Today Carolyn and I visited an ancient Yew in the grounds of St Bartholomew’s Church, Chipping in The County Palatine Of Lancaster. The church was established at some time before 1230 and rebuilt in 1506. As well as the fine specimen which grows at the SE corner of the church, there are a further 6 yews in the churchyard. The largest of these girths 2m 30cm at 20cm. This amazing tree has had a major branch supported for hundreds of years by two iron struts. The tree is in remarkable condition and commands an impressive location in the centre of the village.
Across the road from the church is The Sun Inn, a 17th Century local’s pub steeped in history and haunted by the ghost of Lizzie Dean.
Lizzie was a scullery maid who liked to dress in colourful clothing. In 1835 the poor girl had the misfortune of meeting a local lad who told her he loved her deeply. He played a cruel trick by proposing to her, in the hope that he could have his wicked way.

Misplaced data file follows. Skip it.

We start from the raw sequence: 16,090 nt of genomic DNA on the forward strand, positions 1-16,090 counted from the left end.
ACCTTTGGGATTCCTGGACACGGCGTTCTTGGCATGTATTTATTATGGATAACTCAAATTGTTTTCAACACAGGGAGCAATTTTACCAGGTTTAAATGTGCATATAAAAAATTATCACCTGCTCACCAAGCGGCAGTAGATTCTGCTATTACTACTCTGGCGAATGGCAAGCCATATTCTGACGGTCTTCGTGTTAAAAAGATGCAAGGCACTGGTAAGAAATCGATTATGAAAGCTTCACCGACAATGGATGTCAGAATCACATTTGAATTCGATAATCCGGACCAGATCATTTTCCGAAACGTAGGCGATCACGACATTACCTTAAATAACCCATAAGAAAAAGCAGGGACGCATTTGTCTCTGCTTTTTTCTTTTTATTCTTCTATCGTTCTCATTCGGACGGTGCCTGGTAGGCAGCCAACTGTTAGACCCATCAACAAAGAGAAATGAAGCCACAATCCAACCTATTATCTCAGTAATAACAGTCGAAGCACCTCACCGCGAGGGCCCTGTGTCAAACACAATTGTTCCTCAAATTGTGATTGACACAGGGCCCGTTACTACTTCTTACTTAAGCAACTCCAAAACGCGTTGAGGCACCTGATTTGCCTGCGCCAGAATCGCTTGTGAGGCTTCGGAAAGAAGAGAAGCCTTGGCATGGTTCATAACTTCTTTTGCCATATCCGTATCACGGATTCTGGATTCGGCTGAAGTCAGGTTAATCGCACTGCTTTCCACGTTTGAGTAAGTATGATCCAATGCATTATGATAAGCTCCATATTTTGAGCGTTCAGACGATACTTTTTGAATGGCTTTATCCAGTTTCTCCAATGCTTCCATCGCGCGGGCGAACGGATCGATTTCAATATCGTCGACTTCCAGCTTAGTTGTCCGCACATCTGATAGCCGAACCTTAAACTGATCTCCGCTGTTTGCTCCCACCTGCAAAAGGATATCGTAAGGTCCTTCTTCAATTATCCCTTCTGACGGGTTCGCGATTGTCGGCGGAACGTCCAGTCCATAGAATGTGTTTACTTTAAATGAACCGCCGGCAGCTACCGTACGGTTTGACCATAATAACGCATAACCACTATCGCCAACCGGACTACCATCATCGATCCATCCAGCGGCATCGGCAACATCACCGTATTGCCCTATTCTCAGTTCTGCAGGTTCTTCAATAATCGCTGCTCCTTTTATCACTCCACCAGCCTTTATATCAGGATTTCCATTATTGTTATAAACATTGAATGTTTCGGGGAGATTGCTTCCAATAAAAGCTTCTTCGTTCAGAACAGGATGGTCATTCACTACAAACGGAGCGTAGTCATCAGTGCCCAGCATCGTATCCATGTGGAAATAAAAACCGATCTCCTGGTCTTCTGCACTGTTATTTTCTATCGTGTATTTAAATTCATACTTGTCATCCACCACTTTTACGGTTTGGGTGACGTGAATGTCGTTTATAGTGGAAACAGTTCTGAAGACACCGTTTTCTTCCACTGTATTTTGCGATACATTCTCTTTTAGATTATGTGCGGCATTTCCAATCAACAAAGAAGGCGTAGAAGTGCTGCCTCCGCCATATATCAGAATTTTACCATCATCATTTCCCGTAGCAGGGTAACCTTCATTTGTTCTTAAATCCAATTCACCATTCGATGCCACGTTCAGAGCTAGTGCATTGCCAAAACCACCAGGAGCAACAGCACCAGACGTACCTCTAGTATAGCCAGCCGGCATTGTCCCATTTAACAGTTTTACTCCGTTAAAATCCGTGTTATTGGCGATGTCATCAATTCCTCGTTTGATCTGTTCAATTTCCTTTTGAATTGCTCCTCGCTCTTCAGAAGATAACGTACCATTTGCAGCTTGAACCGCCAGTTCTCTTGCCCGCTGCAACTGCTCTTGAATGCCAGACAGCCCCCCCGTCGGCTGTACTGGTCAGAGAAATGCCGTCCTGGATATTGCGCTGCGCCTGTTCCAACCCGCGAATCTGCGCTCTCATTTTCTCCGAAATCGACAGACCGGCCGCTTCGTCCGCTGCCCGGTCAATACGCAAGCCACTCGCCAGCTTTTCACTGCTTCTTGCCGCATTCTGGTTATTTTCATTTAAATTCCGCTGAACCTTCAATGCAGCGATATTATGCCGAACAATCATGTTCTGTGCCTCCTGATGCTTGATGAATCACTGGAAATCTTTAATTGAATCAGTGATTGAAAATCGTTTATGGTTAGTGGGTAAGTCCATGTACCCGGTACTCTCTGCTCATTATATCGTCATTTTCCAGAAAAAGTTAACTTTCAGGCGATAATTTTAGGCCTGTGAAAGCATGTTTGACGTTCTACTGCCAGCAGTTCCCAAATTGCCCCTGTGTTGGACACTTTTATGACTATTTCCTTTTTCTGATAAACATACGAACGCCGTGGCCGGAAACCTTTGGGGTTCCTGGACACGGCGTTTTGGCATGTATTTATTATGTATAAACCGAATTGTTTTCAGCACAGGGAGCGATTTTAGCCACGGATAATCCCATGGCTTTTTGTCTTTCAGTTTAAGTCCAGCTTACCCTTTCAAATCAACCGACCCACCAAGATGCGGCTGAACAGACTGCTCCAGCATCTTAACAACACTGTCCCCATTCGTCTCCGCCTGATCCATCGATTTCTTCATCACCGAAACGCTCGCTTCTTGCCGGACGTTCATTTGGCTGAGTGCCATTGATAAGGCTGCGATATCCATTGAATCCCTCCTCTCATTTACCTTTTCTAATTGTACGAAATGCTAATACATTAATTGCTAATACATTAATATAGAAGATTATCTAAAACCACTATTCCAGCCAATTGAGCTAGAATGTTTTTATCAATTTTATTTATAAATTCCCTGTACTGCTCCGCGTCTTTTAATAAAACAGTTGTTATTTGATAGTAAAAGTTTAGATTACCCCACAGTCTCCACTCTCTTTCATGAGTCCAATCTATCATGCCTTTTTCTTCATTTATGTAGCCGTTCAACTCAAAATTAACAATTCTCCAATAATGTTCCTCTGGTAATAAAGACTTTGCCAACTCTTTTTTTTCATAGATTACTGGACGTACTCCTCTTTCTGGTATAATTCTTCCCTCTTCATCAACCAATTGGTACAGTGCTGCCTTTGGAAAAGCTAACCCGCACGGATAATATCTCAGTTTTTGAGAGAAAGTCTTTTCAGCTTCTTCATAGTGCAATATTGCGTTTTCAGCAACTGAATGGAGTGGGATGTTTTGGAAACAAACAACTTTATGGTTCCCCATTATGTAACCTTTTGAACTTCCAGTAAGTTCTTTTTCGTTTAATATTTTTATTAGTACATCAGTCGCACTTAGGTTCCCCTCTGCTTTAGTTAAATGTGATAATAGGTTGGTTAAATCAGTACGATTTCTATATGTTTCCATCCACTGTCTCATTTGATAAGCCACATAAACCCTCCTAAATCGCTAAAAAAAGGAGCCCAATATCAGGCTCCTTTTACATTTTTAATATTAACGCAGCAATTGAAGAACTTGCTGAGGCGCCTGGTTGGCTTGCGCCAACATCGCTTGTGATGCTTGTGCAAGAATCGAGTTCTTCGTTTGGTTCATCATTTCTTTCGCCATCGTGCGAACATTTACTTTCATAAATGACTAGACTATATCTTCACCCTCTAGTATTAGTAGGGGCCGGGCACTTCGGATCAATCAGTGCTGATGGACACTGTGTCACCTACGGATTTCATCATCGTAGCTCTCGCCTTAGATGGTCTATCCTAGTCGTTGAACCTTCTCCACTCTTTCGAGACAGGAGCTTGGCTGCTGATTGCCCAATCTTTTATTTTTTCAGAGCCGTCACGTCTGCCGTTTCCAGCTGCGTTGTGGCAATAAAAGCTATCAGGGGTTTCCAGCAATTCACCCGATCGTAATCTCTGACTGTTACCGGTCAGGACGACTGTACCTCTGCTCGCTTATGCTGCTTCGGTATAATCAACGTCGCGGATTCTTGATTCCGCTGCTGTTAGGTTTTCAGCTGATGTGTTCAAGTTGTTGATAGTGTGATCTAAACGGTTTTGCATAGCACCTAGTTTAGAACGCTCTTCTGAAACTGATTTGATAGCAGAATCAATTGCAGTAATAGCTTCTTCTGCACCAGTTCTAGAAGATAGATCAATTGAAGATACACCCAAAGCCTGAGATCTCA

After he had conducted his plan successfully, he informed poor Lizzie that he no longer wished to marry her. Lizzie’s heart was broken in two, and to add to her heartache her ex-lover proposed to her best friend, and she, against Lizzie’s wishes, agreed to marry him.
On the day of the wedding at St Bartholomew’s Church, Lizzie made her way up to the pub attic that overlooked the church yard. She wrote a suicide note, placed a rope around her neck, and hanged herself in the Sun Inn’s attic.
In her suicide note she wrote “I want to be buried at the entrance to the church so my lover and my best friend will always have to walk past my grave every time they go to church.”
Her grave is under the huge Yew tree in the graveyard of St Bartholomew’s Church, and she is said to walk in and through the ancient yew on the way to her resting place.